Since the first time I read him, I have been a fan of James Grant. He helped to sharpen my focus on how money and credit work in the long run, and how they affect the economy as a whole. Reading one of his early books, Minding Mr. Market: Ten Years on Wall Street With Grant’s Interest Rate Observer, I gained perspective on the increasingly complex financial world that we were moving into.
But not all have shared the opinion of Mr. Grant’s wisdom. When I worked for Provident Mutual, the Chief Portfolio Manager (at that time new to me, but eventually a dear colleague) said to me, “feel free to borrow any of the publications we receive.” For a guy who likes to read, and learn about investments, I was jazzed. But, when I came back and asked whether we subscribed to Grant’s Interest Rate Observer, I got the look that said, “You poor fool; what next, conspiracy theories?” while she said, “Uh, noooo. We don’t have any interest in that.”
Now the next two firms I worked for did subscribe, and I enjoyed reading it from 1998 to 2007. But now the question: why buy a book that repeats articles written over the last fifteen years?
I once reviewed the book Just What I Said: Bloomberg Economics Columnist Takes on Bonds, Banks, Budgets, and Bubbles, by another acquaintance of mine, the equally bright (compared to James Grant) Caroline Baum. This book followed the same format, reprinting the best of old columns, with modest commentary. In my review, I cited Grant’s earlier book as a comparison, Minding Mr. Market.
As an investor, why read books that will not give an immediate idea of where to invest now? Isn’t that a waste of time? That depends. Are we looking to become discoverers of investment/economic ideas, or recipients of those ideas? Books like those of Grant and Baum will help you learn to think, which is more valuable than a hot tip.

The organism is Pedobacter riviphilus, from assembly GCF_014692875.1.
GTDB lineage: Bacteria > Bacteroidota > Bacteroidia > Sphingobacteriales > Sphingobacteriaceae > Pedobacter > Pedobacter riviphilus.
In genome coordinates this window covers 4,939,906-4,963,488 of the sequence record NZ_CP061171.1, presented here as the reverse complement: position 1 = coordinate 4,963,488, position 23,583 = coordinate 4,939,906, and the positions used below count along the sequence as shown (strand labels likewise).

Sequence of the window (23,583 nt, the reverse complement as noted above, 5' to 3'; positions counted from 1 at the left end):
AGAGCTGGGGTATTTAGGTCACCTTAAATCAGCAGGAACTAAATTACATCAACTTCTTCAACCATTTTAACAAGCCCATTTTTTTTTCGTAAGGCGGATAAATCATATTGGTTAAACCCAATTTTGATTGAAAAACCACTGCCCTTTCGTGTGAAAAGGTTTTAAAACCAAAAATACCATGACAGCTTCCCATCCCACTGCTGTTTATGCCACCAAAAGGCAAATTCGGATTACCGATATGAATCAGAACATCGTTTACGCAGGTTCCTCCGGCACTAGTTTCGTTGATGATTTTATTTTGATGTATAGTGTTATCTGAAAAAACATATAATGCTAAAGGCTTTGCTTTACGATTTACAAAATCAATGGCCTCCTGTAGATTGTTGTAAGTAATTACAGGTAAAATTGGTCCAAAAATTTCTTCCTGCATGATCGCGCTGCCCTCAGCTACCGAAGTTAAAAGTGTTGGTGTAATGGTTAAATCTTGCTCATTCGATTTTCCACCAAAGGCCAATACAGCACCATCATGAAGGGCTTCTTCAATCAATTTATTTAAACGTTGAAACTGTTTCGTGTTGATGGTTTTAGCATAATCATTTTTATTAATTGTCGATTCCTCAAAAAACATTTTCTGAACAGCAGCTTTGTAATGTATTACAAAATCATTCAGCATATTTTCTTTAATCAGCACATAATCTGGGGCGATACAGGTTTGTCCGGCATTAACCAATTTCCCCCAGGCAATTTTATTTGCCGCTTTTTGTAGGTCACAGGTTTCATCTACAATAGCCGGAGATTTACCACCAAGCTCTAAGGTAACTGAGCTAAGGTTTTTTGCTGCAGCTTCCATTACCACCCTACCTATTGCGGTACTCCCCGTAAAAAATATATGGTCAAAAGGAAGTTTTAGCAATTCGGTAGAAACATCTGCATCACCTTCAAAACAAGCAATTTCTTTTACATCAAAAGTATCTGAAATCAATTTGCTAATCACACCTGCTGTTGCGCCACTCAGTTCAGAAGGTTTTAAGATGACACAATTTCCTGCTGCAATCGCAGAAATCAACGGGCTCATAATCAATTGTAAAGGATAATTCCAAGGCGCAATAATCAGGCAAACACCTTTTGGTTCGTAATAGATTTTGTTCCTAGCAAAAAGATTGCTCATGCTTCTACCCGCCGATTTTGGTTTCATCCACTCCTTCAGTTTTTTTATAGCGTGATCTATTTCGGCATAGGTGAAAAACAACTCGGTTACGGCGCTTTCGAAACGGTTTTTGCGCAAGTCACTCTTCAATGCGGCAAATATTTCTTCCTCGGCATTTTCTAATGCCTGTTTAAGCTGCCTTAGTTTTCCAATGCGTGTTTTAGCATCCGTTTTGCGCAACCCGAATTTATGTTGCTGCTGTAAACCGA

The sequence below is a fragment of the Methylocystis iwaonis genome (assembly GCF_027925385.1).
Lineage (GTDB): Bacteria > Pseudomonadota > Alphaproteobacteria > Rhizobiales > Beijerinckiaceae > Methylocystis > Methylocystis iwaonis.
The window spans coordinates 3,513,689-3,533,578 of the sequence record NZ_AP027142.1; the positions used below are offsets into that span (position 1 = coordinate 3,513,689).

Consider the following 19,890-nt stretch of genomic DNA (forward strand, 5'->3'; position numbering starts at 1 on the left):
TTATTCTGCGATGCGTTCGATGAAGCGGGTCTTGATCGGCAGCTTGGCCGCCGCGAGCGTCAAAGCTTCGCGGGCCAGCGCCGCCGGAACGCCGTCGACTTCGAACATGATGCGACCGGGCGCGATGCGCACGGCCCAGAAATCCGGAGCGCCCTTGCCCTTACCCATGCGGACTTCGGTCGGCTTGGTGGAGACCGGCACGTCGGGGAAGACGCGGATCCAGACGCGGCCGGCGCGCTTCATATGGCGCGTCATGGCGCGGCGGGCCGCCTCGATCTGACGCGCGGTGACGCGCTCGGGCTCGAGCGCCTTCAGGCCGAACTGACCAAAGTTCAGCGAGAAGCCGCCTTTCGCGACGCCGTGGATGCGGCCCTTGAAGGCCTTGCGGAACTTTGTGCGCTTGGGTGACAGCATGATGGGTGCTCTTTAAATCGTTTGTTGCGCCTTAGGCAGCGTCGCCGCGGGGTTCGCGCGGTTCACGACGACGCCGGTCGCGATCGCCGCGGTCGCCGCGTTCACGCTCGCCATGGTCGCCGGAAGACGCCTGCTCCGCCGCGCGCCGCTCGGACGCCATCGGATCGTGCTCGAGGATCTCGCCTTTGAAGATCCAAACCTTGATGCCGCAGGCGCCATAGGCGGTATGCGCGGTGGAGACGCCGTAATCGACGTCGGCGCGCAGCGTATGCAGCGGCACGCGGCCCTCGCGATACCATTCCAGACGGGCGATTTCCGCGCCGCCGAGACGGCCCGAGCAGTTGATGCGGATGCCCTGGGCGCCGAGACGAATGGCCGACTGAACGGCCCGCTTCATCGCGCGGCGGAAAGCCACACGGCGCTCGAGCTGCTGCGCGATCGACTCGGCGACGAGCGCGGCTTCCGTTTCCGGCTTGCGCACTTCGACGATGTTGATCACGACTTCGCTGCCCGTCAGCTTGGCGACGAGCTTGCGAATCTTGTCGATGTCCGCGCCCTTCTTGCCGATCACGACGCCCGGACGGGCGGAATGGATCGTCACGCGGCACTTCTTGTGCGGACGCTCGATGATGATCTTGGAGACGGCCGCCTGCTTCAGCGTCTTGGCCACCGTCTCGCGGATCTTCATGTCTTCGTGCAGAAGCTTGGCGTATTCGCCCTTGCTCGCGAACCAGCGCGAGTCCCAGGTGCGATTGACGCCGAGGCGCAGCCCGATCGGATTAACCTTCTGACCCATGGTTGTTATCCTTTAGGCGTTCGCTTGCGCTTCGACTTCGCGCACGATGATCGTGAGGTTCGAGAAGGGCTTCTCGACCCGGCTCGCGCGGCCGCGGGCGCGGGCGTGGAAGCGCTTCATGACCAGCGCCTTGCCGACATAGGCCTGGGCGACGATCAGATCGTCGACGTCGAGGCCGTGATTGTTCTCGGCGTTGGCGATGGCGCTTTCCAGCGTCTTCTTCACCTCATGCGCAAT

Here are topics that the book will help one to understand:
- How does monetary policy affect the financial economy?
- Why throwing liquidity at every financial crisis eventually creates a bigger crisis.
- Why do value (and other) investors need to be extra careful when investing in leveraged firms?
- What is risk? Variation of total return or likelihood of loss and its severity?
- Why financial systems eventually fail at compounding returns at rates of growth significantly above the growth rate of GDP.
- Why great technologies may make lousy investments.
- Why does neoclassical economics fail us when trying to understand the financial economy?
- How does one recognize a speculative mania?
- And more…
The largest criticism that can be leveled at James Grant was that he saw that he would happen in this crisis far sooner than most others. Being too early means you eventually get disregarded. The error that the “earlies” made, and I knew quite a few of them, was not recognizing how much debt could be crammed into the financial economy in order to juice returns on fixed income assets with yields lower than likely default losses. That’s a mouthful, but the financial economy had not enough good loans to make relative to the amount of loans needed to maintain the earnings growth expectations of the shareholders of financial companies. Thus, the credit bubble, facilitated by the Fed and the banking regulators. You can read all about it in its many facets in James Grant’s book.
You can buy the book here: Mr. Market Miscalculates: The Bubble Years and Beyond.
Who would benefit from the book?
- Those that have assumed that neoclassical economics adequately explains the way our economy works.
- Those that want to understand how monetary policy really works, or doesn’t.
- Those that want to learn about equity or fixed income value investing from a quirky but accurate viewpoint.
- Those that want to be entertained by intelligent commentary that proved right in the past.
As with other James Grant books, this does not so much deal with current problems, as much as educate us on how to view the problems that face us, through the prism of how past problems developed.
Full disclosure: If you buy anything through the links to Amazon at my blog, I get a small commission, but your costs don’t go up. Also, thanks to Axios Press for the free review copy. I read the whole thing, and enjoyed it all.